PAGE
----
Pugach (2001, p. 443) concludes that “one of the primary characteristics of contemporary, postmodern qualitative research is the commitment to bring to the surface stories of those whose voices have not been heard, those who have been oppressed or disenfranchised in schools”. Qualitative research views the individual research participant within the context of their lives. O'Day and Killeen (2002, p. 9) argue that “In the field of disability research, qualitative methodologies have emerged as some of our most important tools in understanding the complexities of disability in its social context”. A salient aspect of a life history approach is its recognition of insider perspectives. Twenty-three blind/vision impaired people located within the Republic of Ireland participated in this study. The researcher herself is vision impaired therefore, all engaged in this research process came from the same minority grouping. The research upon which this presentation is based employed a qualitative methodology namely life history research. A pertinent reason given for researchers using a life history approach is that “they believe that detailed, personal information about how people have perceived and experienced things that have happened in their lives will enable them to better understand whatever it is that they are studying” (Goodson & Sikes, 2001, p. 91). Life history research acknowledges the integrity of the individual and recognises their experiences as valid. The author’s ontological position as a disabled researcher has been instrumental to much of her research and her position as insider could be considered beneficial as it “may enable better in-depth understanding of participants’ perception and interpretation of their lived experience in a way that is impossible in the absence of having been through it” (Berger, 2013, p. 12). Reflexivity has become increasingly important within qualitative research and Elliott (2005, p. 153) acknowledges that “reflexivity might be understood as a heightened awareness of the self, acting in the social world”. Reflexivity can be beneficial within research and when undertaken responsibly can result in “a more reasoned objectivity” (Lohan, 2000, p. 171). While Finlay (2002, p. 214) asserts that self-exploration of one’s own experiences can be the foundation for a more “generalized understanding and interpretation”. Furthermore, Ryan (2006) argued that reflexivity can result in the recognition of the human aspect of the research. The research upon which this presentation is based had a subjectivist ontology and a subjectivist epistemology which for makes reflexivity a salient component of this research.
The author’s interest in this area of research stems from her personal experience of mobility and vision impairment. A large part of her story was dominated by the segregationist and institutional education policies that were the norm in Ireland until the 1990s, and the subsequent adjustment to mainstream society. These experiences led her to question the validity or otherwise of such policies. Consequently, her ontological position as a disabled researcher has been central to much of the research that she has engaged with in recent decades. Her commitment to ensuring that the previously unheard voice is dominant in all aspects of the research process. This presentation wi8ll examine ways in which those how have previously been excluded from the research arena can be included in an authentic manner whereby their experiences are acknowledged as paramount to the research.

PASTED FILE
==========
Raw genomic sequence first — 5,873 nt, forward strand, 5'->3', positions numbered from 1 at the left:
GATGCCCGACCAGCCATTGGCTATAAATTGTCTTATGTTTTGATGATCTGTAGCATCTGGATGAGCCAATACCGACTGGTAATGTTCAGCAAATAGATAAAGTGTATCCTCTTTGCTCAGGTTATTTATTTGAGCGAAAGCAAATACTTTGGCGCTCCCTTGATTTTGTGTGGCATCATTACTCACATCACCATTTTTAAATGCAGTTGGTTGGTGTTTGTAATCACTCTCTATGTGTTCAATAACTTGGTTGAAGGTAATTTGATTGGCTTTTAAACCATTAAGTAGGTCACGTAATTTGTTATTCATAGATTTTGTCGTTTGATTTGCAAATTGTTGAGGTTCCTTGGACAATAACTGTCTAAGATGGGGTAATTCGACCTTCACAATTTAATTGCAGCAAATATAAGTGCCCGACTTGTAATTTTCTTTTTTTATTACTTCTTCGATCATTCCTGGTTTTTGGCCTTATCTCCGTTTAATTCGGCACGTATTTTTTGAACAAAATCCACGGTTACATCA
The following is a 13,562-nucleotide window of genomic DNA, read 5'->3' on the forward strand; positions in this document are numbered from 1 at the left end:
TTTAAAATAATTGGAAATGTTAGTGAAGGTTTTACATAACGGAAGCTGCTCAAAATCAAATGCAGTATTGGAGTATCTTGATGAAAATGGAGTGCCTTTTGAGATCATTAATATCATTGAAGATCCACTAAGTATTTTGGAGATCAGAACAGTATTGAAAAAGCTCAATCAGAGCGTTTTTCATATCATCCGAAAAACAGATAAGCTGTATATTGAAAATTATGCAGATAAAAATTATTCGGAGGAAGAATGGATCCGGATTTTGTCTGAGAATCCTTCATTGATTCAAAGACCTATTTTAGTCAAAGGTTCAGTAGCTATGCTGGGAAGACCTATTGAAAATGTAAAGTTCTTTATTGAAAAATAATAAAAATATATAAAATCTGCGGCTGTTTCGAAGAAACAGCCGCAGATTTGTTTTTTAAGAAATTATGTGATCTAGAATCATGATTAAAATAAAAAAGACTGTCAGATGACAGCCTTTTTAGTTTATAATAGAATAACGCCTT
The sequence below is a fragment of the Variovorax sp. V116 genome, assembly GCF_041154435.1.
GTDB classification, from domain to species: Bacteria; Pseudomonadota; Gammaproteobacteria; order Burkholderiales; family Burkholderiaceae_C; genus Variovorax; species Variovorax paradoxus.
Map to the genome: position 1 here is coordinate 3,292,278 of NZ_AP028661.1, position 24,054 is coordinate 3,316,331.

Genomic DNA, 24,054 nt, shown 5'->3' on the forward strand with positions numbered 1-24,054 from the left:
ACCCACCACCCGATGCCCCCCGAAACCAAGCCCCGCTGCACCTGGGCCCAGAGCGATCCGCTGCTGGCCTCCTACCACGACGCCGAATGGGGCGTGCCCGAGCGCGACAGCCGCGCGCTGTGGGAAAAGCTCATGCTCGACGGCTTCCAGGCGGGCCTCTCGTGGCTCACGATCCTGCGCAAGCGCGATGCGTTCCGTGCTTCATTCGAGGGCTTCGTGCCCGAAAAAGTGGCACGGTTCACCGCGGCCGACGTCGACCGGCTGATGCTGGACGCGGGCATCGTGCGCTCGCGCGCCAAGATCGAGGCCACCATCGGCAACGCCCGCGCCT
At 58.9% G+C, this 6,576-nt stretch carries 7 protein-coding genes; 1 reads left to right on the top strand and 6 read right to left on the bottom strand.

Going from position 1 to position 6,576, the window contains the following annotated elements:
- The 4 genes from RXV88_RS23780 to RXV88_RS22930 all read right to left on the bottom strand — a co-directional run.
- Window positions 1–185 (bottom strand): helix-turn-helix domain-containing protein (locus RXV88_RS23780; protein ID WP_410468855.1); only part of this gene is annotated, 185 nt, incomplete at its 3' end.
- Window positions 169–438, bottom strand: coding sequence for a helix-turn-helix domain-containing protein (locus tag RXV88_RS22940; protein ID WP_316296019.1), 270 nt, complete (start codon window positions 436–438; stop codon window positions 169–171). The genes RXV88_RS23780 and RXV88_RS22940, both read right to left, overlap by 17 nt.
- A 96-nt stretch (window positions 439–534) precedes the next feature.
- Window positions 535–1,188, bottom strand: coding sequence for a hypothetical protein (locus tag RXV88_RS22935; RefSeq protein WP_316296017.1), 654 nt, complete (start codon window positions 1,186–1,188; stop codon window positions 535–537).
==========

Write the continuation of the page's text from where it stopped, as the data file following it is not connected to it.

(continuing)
Ali, Z., Fazil, Q., Bywaters, P., Wallace, L., & Singh, G. (2001). Disability, ethnicity and childhood: a critical review of research. Disability & Society, 16(7), 949-967. Association for Higher Education Access and Disability. (2008). Seeing ahead: A study of factors affecting blind & vision impaired students going on to higher education. Dublin: AHEAD Education Press. Berger, R. (2013). Now I see it, now I don't: researcher's position and reflexivity in qualitative research. Qualitative Research, 1-17. http://qrj.sagepub.com/content/early/2013/01/03/1468794112468475.abstract doi:10.1177/1468794112468475 Educable, Save the Children Fund (Great Britain), & Disability Action. (2000). No choice: no chance. Belfast: Save the Children. Elliott, J. (2005). Using Narrative in Social Research: Qualitative and Quantitative Approaches. London: Sage Publications. Finlay, L. (2002). Negotiating the swamp: the opportunity and challenge of reflexivity in research practice. Qualitative Research, 2(2), 209-230. French, S., & Swain, J. (2006). Telling stories for a politics of hope. Disability & Society, 21(5), 383-396. Goodson, I. F., & Sikes, P. J. (2001). Life history research in educational settings : learning from lives. Buckingham: Open University Press. Lohan, M. (2000). Extending Feminist Methodologies: Researching Masculinities and Technologies. In A. Byrne & R. Lentin (Eds.), (Re)searching women : feminist research methodologies in the social sciences in Ireland. Dublin: Institute of Public Administration. O'Day, B., & Killeen, M. (2002). Research on the Lives of Persons with Disabilities The Emerging Importance of Qualitative Research Methodologies. Journal of Disability Policy Studies, 13(1), 9-15. Pugach, M. C. (2001). The stories we choose to tell: Fulfilling the promise of qualitative research for special education. Exceptional Children, 67(4), 439-453. Ryan, P. (2006). Researching Irish gay male lives: reflections on disclosure and intellectual autobiography in the production of personal narratives. Qualitative Research, 6(2), 151-168. Walmsley, J., & Johnson, K. (2003). Inclusive research with people with learning disabilities : past, present and futures. London: Jessica Kingsley.